Before Wikipedia cornered the market on capsule biographies, there was no shortage of books about the lives of the eminent and famous. These books were not limited to a single subject or a small group of subjects, as in most modern biographies, but ran the gamut from encyclopedia-like volumes with thousands of entries arranged in alphabetical order to more disorderly assemblages of arcana and anecdotes.
This three-volume collection by the excellently named Shearjashub Spooner falls unquestionably into the latter category. Spooner (1809–1859) was an American writer, art enthusiast, physician, and dentist. (His other books include Guide to Sound Teeth, Art of Manufacturing Mineral Teeth, and Treatise on Surgical and Mechanical Dentistry.) The publication of these three volumes — as well as other art-related books, such as Boydell’s Illustrations of Shakespeare, were a “labor of love” for the overworked Dr Spooner. In his introduction to volume one of his Anecdotes, he understandably complains (in third person, following the editorial conventions of the day) that “in order to find time for these enterprises, and still attend to the calls of his profession”, he had been “obliged to deprive himself of repose and relaxation” on every day except the Sabbath.
The contents of Spooner’s Anecdotes are organized in an idiosyncratic way, freely mixing the American and the ancient Greek. Chapter headings range from “Painting from Nature” and “Advantages of the Cultivation of the Fine Arts to a Country” to the more specific headings you might expect in such a book (“Michael Angelo and Julius II”, “Rubens’ Visit to Italy”).
Jean Ranc, an eminent French portrait painter, was sometimes annoyed by impertinent and vexatious criticism. Having exhausted all his talent upon a particular portrait, the friends of the sitter himself refused to be pleased, although the sitter himself appears to have been well satisfied. In concert with the latter, Ranc concerted a plan for a practical retort. After privately painting a copy of the picture, he cut the head out of the canvas, and placed it in such a position that the original could supply the opening with his own veritable face, undetected. After all was ready, the cavilers were invited to view the performance, but they were no better pleased. Falling completely into the snare, the would-be critics were going on to condemn the likeness, when the relaxing features and hearty laughter of the supposed portrait, speedily and sufficiently avenged the painter of their fastidiousness.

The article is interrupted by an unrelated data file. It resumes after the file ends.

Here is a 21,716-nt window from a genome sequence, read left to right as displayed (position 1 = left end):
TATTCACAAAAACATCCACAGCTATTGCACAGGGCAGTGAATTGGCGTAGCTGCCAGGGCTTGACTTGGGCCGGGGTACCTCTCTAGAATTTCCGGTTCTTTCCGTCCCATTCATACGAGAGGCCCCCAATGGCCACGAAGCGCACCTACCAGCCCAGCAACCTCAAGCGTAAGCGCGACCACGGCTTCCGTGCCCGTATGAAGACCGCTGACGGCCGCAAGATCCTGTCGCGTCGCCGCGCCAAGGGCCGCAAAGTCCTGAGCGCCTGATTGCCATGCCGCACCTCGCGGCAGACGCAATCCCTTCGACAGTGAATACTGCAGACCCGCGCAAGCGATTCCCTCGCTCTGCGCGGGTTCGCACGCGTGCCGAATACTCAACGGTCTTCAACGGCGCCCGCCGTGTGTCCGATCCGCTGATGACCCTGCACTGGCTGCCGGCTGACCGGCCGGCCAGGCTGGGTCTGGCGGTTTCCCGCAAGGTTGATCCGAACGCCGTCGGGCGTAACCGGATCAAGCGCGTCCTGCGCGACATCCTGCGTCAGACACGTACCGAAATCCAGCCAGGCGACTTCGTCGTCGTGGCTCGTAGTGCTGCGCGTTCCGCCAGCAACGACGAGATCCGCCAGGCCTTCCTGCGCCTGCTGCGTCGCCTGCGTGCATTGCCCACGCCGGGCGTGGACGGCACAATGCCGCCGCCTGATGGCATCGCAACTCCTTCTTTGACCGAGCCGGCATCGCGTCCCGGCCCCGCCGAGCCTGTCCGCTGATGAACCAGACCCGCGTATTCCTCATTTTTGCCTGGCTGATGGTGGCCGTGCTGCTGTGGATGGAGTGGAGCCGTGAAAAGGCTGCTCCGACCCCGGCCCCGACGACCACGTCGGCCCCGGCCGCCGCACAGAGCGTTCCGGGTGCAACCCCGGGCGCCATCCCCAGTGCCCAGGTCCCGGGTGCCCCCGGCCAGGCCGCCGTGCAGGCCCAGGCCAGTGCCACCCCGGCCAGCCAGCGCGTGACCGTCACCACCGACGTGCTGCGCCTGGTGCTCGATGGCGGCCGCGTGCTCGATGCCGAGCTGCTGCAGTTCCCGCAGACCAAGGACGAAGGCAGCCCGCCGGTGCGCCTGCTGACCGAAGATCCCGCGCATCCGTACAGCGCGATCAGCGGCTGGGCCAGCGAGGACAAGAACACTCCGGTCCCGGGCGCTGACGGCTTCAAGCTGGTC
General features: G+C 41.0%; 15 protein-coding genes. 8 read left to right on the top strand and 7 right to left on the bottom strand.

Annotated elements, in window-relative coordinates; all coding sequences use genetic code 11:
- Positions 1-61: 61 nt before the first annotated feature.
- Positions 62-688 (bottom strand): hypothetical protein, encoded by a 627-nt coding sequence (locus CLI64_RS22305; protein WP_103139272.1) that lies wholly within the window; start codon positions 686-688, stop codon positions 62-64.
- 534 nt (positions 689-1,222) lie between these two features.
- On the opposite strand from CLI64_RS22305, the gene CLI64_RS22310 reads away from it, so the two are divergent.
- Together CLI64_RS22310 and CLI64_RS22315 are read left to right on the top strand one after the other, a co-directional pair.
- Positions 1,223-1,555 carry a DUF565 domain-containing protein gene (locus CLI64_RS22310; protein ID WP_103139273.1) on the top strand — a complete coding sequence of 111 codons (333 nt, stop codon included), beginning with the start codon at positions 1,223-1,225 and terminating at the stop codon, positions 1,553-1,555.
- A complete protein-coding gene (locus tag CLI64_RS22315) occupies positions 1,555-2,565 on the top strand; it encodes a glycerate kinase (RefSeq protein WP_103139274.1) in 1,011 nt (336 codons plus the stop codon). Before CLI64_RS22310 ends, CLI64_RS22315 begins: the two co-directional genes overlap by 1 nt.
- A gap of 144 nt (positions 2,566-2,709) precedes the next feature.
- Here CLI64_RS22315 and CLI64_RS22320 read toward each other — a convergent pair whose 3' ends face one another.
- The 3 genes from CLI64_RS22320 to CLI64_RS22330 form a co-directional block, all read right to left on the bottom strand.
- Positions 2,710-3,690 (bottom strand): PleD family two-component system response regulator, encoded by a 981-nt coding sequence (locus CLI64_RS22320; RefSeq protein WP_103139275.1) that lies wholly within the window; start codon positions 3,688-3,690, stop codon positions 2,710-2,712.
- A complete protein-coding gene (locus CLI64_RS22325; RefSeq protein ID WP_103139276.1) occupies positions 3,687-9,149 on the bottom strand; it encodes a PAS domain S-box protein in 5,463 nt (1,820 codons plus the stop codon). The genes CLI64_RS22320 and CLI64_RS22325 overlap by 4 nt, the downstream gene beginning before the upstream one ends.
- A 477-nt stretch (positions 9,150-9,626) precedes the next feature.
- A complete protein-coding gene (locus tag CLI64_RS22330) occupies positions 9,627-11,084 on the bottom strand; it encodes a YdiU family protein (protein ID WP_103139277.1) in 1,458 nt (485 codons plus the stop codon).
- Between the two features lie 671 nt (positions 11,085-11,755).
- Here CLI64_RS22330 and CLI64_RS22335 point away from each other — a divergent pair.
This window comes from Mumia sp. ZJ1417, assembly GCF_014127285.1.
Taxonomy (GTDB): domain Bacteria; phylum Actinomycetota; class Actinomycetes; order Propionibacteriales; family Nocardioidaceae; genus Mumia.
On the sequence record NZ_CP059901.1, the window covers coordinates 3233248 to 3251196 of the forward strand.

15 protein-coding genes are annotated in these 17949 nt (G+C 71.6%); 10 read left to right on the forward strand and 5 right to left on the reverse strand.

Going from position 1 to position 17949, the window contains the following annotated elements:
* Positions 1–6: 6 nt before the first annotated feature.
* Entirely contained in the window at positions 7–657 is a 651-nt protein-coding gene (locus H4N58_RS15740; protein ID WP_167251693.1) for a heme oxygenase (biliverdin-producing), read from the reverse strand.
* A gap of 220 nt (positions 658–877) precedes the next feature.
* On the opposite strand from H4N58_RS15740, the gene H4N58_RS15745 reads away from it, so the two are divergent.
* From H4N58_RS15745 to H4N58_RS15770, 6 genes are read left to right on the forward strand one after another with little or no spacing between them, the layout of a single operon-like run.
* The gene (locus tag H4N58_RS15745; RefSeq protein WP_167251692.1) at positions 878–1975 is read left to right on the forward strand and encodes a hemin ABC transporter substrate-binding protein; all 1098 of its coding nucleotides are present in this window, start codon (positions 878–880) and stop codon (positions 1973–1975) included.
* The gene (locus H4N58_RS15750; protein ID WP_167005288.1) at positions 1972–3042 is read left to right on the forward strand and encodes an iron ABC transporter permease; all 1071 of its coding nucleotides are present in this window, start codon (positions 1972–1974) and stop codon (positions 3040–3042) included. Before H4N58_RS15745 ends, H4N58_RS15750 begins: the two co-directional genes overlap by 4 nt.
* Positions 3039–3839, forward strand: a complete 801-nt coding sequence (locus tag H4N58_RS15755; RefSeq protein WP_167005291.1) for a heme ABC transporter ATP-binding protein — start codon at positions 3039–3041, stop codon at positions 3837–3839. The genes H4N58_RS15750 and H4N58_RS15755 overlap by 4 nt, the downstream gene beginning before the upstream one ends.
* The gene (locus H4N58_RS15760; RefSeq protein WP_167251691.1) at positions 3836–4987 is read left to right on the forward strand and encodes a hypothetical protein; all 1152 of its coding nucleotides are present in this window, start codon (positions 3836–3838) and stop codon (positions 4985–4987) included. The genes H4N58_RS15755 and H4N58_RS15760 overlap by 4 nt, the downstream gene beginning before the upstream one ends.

“As I was walking…towards Paddington on a summer morning…I saw a man posting on before me with a sucking-pig, which he carried in his arms like a child. The piteous squeaks of the little animal, and the singular mode of conveyance, drew spectators to door and window; the person however who carried it minded no one, but to every dog that barked — and there were not a few — he sat down the pig, and pitted him against the dog, and then followed the chase which was sure to ensue. In this manner he went through several streets in Mary-le-bone, and at last, stopping at the door of one of my friends, was instantly admitted. I also knocked and entered, but my surprise was great on finding this original sitting with the pig still under his arm, and still greater when I was introduced to Morland the painter.”
One of the inspirations for Spooner’s Anecdotes is doubtless Giorgio Vasari’s sixteenth-century Lives of the Most Excellent Painters, Sculptors, and Architects — a foundational work of art history that presents short gossipy biographies of such people as Leonardo da Vinci, Michelangelo, and Paolo Uccello (biographies from which Spooner quotes at length). In terms of form, however, Spooner’s Anecdotes much more resemble John Aubrey’s seventeenth-century Brief Lives — a heterogeneous work in which Aubrey gathered together stray facts about everyone from the famous (John Milton, Thomas Hobbes) to the obscure (Elizabeth Broughton, a gentlewoman who ran away from home and became a sex worker in London).
If there is nothing quite this risqué in Spooner’s Anecdotes, there is much to enlighten and entertain. It’s interesting to know that the American portrait artist Gilbert Stuart “maintained that a likeness depended more on the nose…than any other feature”; but it’s downright delightful to picture him — as Spooner describes — putting “his thumb under his own large and flexible proboscis, and turning it up”, exclaiming: “who would know my portrait with such a nose as this?”
Shearjashub Spooner, Anecdotes of Painters, Engravers, Sculptors and Architects, and Curiosities of Art Volume 2 (New York, G.P. Putnam & Co., 1853)
Shearjashub Spooner, Anecdotes of Painters, Engravers, Sculptors and Architects, and Curiosities of Art Volume 3 (New York, G.P. Putnam & Co., 1853)